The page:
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Historical Roots of Political Extremism: The Effects of Nazi Occupation of Italy

Seminar

Speaker(s)

Guido Tabellini, Bocconi University

Date and Time

April 3, 2017 11:30 AM - 1:00 PM

Location

Graham Stuart Lounge

Department of Political Science
Encina Hall West
616 Serra St.,  Room 400
Stanford University
Stanford, CA 94305

The Italian civil war and the Nazi occupation of Italy occurred at a critical juncture, just before the birth of a new democracy and when, for the first time in a generation, Italians were choosing political affiliations and forming political identities. In this paper we study how these traumatic events shaped the new political system. We exploit geographic heterogeneity in the intensity and duration of the civil war, and the persistence of the battlefront along the “Gothic line” cutting through Northern-Central Italy. We find that the Communist Party gained votes in the post-war elections where the Nazi occupation and the civil war lasted longer, mainly at the expense of the centrist and catholic parties. This effect persists until the early 1990s. Evidence also suggests that this is due to an effect on political attitudes. Thus, the foreign occupation and the civil war left a lasting legacy of political extremism and polarization on the newborn Italian democracy.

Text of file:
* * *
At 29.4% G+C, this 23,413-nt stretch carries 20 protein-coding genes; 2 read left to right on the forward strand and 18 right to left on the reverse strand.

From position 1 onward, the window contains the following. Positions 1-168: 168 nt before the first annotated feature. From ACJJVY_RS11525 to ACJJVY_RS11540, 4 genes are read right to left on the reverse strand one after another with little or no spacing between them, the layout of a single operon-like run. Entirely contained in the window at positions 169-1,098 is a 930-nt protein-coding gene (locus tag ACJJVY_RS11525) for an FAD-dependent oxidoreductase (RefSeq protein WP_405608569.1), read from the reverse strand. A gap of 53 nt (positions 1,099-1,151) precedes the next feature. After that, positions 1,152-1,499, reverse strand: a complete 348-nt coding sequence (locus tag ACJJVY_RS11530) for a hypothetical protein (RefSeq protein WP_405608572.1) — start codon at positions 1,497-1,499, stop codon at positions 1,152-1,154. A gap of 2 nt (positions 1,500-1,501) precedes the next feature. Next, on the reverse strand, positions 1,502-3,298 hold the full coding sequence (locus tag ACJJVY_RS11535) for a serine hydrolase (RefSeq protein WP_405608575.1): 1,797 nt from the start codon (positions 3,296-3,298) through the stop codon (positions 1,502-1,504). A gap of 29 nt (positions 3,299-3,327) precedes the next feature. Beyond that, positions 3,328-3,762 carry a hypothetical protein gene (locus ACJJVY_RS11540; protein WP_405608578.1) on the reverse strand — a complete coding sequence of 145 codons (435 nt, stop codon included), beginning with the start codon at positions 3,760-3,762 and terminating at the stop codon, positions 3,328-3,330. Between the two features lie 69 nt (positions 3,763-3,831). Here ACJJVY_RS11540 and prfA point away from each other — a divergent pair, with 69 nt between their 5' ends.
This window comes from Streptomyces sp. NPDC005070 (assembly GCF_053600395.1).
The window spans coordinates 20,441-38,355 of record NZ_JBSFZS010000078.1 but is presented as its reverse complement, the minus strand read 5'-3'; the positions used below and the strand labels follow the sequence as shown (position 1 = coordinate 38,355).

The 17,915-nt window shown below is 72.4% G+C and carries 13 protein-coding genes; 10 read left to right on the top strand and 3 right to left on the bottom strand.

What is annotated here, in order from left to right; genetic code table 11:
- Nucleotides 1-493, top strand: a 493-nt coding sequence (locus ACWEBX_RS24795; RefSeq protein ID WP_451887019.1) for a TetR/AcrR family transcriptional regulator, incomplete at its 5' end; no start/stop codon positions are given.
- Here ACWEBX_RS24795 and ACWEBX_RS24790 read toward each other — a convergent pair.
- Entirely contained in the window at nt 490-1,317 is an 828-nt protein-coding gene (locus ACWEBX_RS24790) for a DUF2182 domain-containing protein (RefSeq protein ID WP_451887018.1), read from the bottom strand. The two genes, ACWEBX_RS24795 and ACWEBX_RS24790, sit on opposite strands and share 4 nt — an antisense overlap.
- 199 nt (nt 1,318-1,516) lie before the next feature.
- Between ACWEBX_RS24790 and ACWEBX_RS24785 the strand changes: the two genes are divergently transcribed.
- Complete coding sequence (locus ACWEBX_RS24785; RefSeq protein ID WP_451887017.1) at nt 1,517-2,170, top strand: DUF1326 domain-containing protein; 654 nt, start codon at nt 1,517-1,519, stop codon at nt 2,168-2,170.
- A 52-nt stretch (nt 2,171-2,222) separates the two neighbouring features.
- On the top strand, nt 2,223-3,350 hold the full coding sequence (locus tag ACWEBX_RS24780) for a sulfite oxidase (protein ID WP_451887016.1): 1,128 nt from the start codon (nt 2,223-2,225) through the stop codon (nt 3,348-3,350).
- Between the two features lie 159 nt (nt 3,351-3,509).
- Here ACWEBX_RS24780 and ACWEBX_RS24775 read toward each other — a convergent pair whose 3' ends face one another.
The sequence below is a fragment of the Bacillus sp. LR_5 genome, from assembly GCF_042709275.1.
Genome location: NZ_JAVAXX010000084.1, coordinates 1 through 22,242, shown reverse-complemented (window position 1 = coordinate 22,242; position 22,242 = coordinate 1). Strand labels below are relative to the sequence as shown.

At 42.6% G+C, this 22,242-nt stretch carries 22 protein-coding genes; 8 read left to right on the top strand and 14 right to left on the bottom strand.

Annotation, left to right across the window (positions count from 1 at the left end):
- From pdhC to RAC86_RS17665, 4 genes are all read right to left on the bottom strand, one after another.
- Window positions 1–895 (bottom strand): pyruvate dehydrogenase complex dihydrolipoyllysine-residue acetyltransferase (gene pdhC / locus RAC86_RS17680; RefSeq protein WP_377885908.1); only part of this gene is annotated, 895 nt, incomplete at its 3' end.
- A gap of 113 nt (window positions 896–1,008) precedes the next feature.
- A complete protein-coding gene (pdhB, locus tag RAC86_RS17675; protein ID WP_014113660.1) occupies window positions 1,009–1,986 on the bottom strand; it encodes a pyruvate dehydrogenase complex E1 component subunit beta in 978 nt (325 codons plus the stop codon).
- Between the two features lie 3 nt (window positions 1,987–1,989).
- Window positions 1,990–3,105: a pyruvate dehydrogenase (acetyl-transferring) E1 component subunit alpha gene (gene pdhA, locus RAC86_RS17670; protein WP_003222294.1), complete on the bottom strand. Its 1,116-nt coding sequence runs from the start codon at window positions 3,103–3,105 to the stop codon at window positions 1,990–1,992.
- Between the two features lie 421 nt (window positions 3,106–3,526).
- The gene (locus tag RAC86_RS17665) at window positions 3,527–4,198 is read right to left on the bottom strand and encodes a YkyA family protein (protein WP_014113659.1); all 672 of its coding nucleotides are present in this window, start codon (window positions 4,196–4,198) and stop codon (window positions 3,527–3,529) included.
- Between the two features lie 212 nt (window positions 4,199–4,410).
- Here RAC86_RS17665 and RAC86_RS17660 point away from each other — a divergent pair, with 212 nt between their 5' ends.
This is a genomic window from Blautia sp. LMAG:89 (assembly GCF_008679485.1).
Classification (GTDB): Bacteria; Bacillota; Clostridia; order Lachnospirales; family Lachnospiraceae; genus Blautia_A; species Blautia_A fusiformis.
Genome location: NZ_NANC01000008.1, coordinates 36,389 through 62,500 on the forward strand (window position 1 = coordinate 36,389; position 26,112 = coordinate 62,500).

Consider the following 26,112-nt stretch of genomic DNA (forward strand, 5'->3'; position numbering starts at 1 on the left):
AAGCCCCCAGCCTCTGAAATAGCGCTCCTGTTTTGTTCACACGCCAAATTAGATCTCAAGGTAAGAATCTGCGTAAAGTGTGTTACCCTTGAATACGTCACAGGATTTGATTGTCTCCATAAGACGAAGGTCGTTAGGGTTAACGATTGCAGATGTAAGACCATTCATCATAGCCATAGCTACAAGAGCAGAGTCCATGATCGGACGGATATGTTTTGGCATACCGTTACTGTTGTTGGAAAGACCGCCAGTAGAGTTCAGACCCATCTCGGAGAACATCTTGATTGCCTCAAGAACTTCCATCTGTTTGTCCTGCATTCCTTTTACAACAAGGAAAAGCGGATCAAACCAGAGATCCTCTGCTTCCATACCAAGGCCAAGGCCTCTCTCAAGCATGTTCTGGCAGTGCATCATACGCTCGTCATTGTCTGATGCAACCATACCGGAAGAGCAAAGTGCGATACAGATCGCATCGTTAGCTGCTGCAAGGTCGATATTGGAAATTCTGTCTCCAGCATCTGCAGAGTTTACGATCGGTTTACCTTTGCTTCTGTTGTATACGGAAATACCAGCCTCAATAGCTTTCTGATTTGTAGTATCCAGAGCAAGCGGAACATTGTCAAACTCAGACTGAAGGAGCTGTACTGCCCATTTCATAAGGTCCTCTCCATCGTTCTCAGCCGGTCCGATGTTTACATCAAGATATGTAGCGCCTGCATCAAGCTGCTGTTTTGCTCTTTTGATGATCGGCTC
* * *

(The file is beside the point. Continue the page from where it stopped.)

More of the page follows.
Guido Tabellini is the Intesa Sanpaolo Chair in Political Economics at Universita' Bocconi.

This seminar is part of the Comparative Politics Workshop in the Department of Political Science and is co-sponsored by The Europe Center.

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